HARRISBURG, June 4, 2012 – A bill that will raise revenue to fund State Police training classes while creating a fairer fine-distribution system cleared the Senate Appropriations committee today, according to state Sen. Christine M. Tartaglione, the bill’s sponsor.

Senate Bill 237 will raise as much as $4 million for cadet training, while municipalities that provide less than 40 hours of local police coverage will lose their share of fines collected through State Police traffic stops.

“Public safety is a significant expense for all levels of government,” Tartaglione said.  “Some large municipalities are taking advantage of state police, putting the cost on all state taxpayers and stretching State Police resources. This bill will help ease the coverage complications and financial pressure on the State Police while creating a fairer funding system for all Pennsylvania taxpayers.”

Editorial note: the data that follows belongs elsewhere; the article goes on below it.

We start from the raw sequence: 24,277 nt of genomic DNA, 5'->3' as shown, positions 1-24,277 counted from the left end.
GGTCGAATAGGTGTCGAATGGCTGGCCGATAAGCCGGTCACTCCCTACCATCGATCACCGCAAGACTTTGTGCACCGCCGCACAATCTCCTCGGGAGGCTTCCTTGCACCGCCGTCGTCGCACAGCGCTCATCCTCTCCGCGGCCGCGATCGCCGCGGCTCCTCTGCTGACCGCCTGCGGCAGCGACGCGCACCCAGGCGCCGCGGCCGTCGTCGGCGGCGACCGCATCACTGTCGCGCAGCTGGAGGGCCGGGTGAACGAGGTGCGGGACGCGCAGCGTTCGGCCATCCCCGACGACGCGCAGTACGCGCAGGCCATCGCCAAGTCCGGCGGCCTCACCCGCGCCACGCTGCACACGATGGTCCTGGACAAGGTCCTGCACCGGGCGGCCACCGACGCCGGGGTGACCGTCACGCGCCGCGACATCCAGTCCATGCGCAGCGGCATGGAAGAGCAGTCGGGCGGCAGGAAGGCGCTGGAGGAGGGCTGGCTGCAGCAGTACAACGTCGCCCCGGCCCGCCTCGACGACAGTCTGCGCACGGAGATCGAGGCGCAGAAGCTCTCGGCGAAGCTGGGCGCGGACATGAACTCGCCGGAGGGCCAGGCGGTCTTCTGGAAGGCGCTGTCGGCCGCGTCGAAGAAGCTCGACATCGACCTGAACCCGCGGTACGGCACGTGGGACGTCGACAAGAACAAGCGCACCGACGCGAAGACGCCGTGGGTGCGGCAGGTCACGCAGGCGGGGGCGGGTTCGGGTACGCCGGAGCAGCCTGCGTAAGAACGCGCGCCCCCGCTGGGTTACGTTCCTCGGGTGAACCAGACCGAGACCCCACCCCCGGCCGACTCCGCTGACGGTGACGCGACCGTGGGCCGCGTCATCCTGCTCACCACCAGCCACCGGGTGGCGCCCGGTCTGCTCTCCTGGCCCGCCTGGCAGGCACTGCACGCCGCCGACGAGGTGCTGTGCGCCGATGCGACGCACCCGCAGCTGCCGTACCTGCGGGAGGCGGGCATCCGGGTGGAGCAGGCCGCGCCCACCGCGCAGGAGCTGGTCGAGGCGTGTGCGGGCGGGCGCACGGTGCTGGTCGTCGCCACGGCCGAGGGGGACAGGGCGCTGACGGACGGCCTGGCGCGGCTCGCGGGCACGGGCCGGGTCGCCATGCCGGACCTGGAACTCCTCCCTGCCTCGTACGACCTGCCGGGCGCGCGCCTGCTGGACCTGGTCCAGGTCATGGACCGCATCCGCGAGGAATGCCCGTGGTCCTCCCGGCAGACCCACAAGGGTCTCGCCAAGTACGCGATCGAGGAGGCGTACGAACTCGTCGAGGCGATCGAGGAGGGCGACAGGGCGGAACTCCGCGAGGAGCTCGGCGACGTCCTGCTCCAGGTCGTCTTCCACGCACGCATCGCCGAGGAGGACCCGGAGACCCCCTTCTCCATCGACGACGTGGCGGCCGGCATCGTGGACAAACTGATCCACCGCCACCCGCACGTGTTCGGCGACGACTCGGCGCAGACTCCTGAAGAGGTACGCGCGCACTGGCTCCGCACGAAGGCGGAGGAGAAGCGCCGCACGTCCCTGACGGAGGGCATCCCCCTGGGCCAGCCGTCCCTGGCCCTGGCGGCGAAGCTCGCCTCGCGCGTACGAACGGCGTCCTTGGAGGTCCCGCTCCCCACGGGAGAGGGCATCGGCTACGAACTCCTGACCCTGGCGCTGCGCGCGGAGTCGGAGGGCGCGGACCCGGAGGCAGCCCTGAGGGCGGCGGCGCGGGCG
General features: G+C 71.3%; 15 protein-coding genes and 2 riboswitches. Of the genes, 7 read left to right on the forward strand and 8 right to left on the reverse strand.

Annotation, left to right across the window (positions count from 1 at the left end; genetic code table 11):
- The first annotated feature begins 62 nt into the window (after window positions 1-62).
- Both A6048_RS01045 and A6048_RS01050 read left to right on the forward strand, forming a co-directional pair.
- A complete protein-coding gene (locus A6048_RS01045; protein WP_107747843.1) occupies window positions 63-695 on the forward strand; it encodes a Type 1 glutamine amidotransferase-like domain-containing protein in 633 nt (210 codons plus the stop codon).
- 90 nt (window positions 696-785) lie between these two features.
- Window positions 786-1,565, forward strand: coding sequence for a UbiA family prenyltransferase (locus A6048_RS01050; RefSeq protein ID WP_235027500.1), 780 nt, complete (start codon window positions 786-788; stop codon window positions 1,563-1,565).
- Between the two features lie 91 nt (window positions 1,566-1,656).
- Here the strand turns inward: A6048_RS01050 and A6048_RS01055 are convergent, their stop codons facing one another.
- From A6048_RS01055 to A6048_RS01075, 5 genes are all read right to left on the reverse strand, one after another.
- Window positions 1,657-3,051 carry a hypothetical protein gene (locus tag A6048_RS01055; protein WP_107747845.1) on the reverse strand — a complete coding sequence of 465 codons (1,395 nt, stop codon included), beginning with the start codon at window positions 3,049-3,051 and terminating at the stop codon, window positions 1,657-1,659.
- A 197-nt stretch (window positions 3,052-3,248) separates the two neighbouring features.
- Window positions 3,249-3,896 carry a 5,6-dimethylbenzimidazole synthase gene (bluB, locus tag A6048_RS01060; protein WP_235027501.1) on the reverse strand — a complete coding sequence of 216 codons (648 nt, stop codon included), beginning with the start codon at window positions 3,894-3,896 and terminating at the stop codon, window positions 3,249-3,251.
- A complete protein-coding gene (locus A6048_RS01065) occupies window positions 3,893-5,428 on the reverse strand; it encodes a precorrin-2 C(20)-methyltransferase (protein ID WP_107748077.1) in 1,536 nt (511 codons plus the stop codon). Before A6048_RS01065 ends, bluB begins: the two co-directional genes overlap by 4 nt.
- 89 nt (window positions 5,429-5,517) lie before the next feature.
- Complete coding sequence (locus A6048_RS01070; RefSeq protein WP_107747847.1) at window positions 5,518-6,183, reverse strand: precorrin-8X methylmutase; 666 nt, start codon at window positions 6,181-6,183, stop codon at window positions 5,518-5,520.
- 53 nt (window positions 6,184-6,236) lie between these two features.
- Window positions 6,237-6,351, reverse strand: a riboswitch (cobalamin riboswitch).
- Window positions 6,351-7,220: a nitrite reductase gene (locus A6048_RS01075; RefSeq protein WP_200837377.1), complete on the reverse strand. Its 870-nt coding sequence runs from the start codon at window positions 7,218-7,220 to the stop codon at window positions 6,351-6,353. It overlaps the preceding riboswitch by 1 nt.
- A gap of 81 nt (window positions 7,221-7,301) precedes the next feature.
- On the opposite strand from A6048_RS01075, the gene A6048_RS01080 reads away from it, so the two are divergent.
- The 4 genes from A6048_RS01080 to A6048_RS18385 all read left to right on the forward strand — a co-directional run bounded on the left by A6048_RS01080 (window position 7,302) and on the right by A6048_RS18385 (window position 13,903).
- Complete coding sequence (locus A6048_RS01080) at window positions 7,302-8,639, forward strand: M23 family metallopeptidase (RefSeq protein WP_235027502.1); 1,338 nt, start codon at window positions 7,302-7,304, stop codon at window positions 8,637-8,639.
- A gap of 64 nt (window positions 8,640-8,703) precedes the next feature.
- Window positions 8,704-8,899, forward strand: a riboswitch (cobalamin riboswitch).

Under current law, half of the traffic-enforcement fines collected through state police patrols in a local municipality are returned to the municipality through a Motor License Fund formula – even if the municipality relies only on the state for police protection.

“Taxpayers in struggling cities pay the rising cost of police services through local property taxes, while more than 1,500 municipalities pay nothing, and get money back,” Tartaglione said. “This puts creates added strain on public safety during difficult economic times.”

Senate Bill 237 would deny distribution of traffic-fine revenue from the Motor License Fund to any municipality that does not provide locally for at least 40 hours of coverage per week through its own force or a regional contract.  Municipalities with fewer than 3,000 residents are exempt.

 The bill passed the Senate Transportation Committee unanimously more than a year ago.  It is expected to affect about 1,200 municipalities across Pennsylvania.

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